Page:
The cost of wool has made me slightly dubious about dedicating to creating a whole new blanket. So I’ve started to create small samples, in which not only test the pattern but wool thickness and colour rotations. So this post here will be forever growing in the next coming year with everything I’ve found and tested.

  1. So this one here is advertised as the Crochet Ripple Afghan aka Wave or Ripple

This is what I was able to produce…

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The pattern is definitely easy and very fun to make. As long as your remember to  always work in threes you can switch the brain off and watch the pattern grow in no time at all! Preferably I think this pattern would suit a thick chunky wool and a border would help the blanket keep its shape considerably. You can alternate colours very easily at the end of each row and this design could be made to any size of your choice, as the shape should not be lost.

This pattern was found on:

2. This blanket is called The Lovely Shells Baby Blanket and this is what i was able to produce…

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This pattern looks really intricate but it is actually very easy, one row produces the branches and the second produces the shells. Again working in nice clear rows means a colour change can be made very easily. I used a very coarse cascade aran wool here however, and although it shows the pattern of perfectly, I think this design on a more practical use would more suit a more delicate fluffy wool.  Furthermore, although advertised as a baby blanket, this pattern holds its shape beautifully and would work as a large throw for a reading chair. I will definitely be making one for myself!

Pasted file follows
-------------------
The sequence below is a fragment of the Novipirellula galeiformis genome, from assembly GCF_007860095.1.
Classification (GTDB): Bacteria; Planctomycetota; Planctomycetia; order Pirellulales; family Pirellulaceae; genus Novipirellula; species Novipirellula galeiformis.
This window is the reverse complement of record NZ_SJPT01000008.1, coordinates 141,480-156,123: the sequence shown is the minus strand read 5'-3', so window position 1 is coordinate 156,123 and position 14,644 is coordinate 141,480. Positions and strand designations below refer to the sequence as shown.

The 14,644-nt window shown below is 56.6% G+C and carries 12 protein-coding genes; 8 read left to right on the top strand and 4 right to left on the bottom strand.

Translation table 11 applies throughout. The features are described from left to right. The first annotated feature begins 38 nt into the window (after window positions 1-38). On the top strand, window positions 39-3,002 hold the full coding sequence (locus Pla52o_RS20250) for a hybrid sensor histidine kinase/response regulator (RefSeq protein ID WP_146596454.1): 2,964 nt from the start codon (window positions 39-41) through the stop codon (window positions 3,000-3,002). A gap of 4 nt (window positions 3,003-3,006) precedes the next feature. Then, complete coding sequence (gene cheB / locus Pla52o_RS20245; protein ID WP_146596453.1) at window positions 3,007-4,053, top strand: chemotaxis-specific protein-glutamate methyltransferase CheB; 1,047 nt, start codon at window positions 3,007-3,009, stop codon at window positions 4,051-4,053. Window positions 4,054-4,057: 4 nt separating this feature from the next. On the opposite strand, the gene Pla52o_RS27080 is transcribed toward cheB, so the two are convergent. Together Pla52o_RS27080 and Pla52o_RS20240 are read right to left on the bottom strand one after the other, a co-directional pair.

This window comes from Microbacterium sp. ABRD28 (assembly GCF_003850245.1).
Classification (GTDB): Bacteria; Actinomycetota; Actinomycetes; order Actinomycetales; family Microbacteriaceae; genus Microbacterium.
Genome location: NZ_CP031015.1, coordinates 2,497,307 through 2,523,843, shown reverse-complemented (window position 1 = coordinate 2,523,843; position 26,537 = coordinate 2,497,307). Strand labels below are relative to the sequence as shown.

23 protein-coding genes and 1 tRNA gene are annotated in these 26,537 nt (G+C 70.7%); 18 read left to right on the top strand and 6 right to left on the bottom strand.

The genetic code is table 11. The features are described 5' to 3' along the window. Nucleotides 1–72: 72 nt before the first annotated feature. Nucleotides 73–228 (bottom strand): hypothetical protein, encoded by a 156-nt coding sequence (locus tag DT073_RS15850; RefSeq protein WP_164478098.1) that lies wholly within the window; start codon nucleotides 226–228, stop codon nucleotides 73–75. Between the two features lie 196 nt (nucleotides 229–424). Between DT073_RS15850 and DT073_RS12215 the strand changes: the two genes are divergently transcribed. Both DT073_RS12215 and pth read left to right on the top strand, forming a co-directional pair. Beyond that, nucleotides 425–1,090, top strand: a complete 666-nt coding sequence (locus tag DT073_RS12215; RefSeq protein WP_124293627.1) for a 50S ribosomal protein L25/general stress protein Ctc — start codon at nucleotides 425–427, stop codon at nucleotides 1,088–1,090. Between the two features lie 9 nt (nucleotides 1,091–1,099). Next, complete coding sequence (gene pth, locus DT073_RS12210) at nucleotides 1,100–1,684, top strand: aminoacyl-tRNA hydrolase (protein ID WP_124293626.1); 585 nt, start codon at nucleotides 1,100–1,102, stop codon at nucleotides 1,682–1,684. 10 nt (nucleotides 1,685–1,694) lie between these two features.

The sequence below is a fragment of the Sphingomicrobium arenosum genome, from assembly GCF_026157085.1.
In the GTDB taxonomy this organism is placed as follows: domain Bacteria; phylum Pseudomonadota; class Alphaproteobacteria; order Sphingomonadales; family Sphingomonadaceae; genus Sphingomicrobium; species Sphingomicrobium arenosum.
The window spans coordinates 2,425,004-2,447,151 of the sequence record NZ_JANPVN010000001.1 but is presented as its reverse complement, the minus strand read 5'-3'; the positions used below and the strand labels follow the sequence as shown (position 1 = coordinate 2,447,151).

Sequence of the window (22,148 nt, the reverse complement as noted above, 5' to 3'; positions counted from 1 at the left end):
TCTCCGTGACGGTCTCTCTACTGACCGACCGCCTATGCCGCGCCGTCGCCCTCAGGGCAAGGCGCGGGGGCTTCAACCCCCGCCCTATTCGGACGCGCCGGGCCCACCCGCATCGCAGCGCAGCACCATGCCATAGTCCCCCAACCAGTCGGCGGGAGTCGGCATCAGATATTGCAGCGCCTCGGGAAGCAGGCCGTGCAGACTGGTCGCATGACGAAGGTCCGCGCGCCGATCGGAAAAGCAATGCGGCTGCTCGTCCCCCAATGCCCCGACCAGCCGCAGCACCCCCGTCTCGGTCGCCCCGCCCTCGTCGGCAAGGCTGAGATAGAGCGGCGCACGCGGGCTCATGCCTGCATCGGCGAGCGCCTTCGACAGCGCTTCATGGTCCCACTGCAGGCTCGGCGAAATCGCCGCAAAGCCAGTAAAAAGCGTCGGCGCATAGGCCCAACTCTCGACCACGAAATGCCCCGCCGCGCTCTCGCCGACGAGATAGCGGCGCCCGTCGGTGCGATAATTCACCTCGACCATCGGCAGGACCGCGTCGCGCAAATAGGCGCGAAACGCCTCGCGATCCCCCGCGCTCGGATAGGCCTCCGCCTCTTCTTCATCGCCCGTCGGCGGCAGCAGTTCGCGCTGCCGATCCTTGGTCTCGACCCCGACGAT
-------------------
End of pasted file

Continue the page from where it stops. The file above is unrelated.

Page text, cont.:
This pattern was found on:

Be back shortly!




The Granny Square Blanket

Before I start, I really want to thank everyone for all the lovely comments! All the interest and support has been wonderful!

So! Who said the granny square blanket wasn’t modern… 2 (8)

This gorgeous design is timeless and although frequently used for baby blankets they also make beautiful throws. I was largely inspired by the free  pattern listed on and followed it rather closely. However, my pattern reading skills still need to be improved and I struggled to understand round one. So I actually started the blanket by:

  • Slip knot, chain four and slip stitch in the first chain to create a circle.
  • Round one- chain two, two dc into the circle. *Chain one and three dc into the circle* Repeat three times and slip stitch to join. Slip stitch along and into the first chain one gap.

As Lauren’s design was advertised as a baby blanket, I also increased the rows to make more of a lap blanket.

So I have:

12 rows of navy blue

4 rows of cream

4 rows of red

4 rows of navy

4 rows of cream

4 rows of red

4 rows of navy

But what I love the most about this design is the picot edging. It not only protects the edges from fraying it helps to support the shape and structure of the  holey granny square, while making the design stylish and contemporary.

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So do check out if you would like to follow the design more closely. However, If anybody would be interested in purchasing a throw from me I’ll soon be creating an Etsy account!

So  I’ll leave you with another a cat picture, as that seemed to work wonders for last time!

Bye for now!



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